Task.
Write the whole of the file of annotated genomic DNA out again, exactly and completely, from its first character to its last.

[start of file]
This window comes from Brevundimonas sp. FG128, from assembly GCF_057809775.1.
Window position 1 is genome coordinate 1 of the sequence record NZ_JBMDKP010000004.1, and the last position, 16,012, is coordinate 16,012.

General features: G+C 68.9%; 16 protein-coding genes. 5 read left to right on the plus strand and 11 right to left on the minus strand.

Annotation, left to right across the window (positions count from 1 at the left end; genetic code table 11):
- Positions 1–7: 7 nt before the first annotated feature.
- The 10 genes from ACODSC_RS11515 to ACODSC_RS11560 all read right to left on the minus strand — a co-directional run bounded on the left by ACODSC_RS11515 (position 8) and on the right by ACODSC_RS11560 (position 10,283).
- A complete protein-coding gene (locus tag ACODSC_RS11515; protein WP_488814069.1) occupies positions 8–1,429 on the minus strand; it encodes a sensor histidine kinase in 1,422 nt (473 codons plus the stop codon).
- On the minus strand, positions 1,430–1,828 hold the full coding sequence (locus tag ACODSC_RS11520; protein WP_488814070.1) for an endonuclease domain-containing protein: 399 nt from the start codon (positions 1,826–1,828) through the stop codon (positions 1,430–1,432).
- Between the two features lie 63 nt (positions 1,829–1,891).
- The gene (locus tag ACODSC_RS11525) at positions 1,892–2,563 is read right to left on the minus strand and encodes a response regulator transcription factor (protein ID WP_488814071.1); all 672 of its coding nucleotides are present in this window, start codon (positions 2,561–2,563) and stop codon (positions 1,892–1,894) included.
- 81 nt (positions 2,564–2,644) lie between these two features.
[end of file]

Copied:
This window comes from Brevundimonas sp. FG128, from assembly GCF_057809775.1.
Window position 1 is genome coordinate 1 of the sequence record NZ_JBMDKP010000004.1, and the last position, 16,012, is coordinate 16,012.

General features: G+C 68.9%; 16 protein-coding genes. 5 read left to right on the plus strand and 11 right to left on the minus strand.

Annotation, left to right across the window (positions count from 1 at the left end; genetic code table 11):
- Positions 1–7: 7 nt before the first annotated feature.
- The 10 genes from ACODSC_RS11515 to ACODSC_RS11560 all read right to left on the minus strand — a co-directional run bounded on the left by ACODSC_RS11515 (position 8) and on the right by ACODSC_RS11560 (position 10,283).
- A complete protein-coding gene (locus tag ACODSC_RS11515; protein WP_488814069.1) occupies positions 8–1,429 on the minus strand; it encodes a sensor histidine kinase in 1,422 nt (473 codons plus the stop codon).
- On the minus strand, positions 1,430–1,828 hold the full coding sequence (locus tag ACODSC_RS11520; protein WP_488814070.1) for an endonuclease domain-containing protein: 399 nt from the start codon (positions 1,826–1,828) through the stop codon (positions 1,430–1,432).
- Between the two features lie 63 nt (positions 1,829–1,891).
- The gene (locus tag ACODSC_RS11525) at positions 1,892–2,563 is read right to left on the minus strand and encodes a response regulator transcription factor (protein ID WP_488814071.1); all 672 of its coding nucleotides are present in this window, start codon (positions 2,561–2,563) and stop codon (positions 1,892–1,894) included.
- 81 nt (positions 2,564–2,644) lie between these two features.